For the most part I have not had negative feedback about the school. My experience thus far has been very positive and rewarding. I enrolled as an adult student and they have helped me a great deal in transitioning into a college student.
A small campus located in a large city which give a small town feel, yet the big city experiences.
A small campus located in a large city which give a small town feel, yet the big city experiences.
Although my college experience has only been for one semester, I have to admit it has changed me. I grew up in a small suburban town and although I have traveled outside of the country multiple times, I have spent most of my time with a people that are very similar to each other. By moving to Chicago and to a school that has many international students, I have been exposed to different types of people and been given the opportunity to experience activities that aren't available where I grew up. Since I'm living 3 1/2 hours away from home I get to make my own decisions and mature through that decision making process. I love the independence and the ability to grow and become who I want to be on my own. Genetics play a huge role in the type of person I am, but now I get to become who I want to be as an adult and make friendships that I'm sure will last the rest of my life.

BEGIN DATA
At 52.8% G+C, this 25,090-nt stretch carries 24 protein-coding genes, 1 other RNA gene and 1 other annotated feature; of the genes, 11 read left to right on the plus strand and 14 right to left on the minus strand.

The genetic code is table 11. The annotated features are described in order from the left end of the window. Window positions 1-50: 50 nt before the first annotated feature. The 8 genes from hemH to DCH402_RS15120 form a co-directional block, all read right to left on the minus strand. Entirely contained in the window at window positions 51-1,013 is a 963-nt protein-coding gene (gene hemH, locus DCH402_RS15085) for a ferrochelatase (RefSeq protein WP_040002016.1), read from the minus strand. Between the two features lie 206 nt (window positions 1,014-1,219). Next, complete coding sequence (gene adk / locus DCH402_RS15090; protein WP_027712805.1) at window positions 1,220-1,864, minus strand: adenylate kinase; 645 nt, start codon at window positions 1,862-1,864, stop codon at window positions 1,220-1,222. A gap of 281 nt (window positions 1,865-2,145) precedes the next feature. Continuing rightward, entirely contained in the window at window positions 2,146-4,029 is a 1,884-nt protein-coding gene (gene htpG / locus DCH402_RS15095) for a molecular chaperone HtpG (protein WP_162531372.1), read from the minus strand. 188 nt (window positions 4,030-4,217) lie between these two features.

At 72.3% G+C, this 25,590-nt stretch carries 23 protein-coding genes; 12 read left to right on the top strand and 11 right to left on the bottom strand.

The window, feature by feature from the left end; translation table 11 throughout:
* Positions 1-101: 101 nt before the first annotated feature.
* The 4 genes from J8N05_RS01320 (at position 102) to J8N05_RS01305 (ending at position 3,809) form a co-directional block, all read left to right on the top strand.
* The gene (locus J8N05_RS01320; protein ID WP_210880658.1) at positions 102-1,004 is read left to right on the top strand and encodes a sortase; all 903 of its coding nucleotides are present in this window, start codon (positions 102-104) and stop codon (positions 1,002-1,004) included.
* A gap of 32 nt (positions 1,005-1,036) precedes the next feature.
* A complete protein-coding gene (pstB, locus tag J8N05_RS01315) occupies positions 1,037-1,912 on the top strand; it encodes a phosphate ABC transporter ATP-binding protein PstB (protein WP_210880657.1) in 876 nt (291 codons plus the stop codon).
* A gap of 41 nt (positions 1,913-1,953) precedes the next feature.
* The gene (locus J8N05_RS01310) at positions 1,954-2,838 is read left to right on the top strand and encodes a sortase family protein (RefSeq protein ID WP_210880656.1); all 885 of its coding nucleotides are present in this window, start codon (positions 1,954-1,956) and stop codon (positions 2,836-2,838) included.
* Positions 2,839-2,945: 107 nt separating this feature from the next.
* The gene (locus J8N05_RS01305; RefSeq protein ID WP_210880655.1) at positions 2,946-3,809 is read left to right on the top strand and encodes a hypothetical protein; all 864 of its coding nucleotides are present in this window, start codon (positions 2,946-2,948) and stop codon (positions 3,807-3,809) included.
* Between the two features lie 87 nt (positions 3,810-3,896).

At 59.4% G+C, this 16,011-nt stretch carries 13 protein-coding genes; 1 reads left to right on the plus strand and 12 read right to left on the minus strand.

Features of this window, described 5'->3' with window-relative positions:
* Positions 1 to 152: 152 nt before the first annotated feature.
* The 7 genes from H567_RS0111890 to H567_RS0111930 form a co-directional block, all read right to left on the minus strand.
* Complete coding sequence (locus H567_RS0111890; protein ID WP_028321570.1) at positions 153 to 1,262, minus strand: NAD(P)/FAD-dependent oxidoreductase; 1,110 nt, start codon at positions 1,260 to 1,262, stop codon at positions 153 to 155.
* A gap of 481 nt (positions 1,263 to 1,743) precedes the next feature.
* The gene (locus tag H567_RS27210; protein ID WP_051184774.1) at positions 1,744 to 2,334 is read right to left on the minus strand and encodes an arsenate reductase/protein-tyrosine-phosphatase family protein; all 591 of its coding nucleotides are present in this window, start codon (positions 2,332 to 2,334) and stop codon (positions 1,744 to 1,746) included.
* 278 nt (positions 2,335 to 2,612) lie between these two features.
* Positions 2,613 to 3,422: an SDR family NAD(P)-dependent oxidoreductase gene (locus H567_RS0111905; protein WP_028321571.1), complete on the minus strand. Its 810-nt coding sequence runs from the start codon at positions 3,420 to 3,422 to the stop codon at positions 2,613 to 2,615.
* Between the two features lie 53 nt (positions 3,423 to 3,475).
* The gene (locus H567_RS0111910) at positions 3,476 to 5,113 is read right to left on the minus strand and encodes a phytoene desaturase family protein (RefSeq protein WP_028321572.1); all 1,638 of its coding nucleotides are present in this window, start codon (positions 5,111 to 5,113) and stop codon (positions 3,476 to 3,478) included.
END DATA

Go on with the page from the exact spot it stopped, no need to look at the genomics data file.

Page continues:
The location of my campus and the diversity of people that are there. North Park University is located in the 2nd most diverse zip code in the nation which priovides opportunities to interact with students from all over the world. Also, the variety of resturants is amazing and gives me opportunities to try many different types of food within walking distance of the campus. I love the variety of experiences this location provides!
Everything. When I enrolled in community college I expected absolutely nothing but the smell of cigarettes and wasted potenti...
Everything. When I enrolled in community college I expected absolutely nothing but the smell of cigarettes and wasted potential, but I was completely wrong. My professors were some of the smartest people i had ever talked to. My psychology professor completely changed my outlook on life and people in a way I had never thought possible. My writing teacher pushed me to write in my own personal voice, and not follow what standards high school teachers tried to impose on me. I realized then that higher education was in fact educating me, and high school was only training me for this moment. I want nothing more than to stay in school my whole life and learn as much as I can about everything I can, but unfortunately I can't do that. It would be fantastic if the financial burden of that was lifted even slightly. Back to your original question?I regained a postive outlook on education.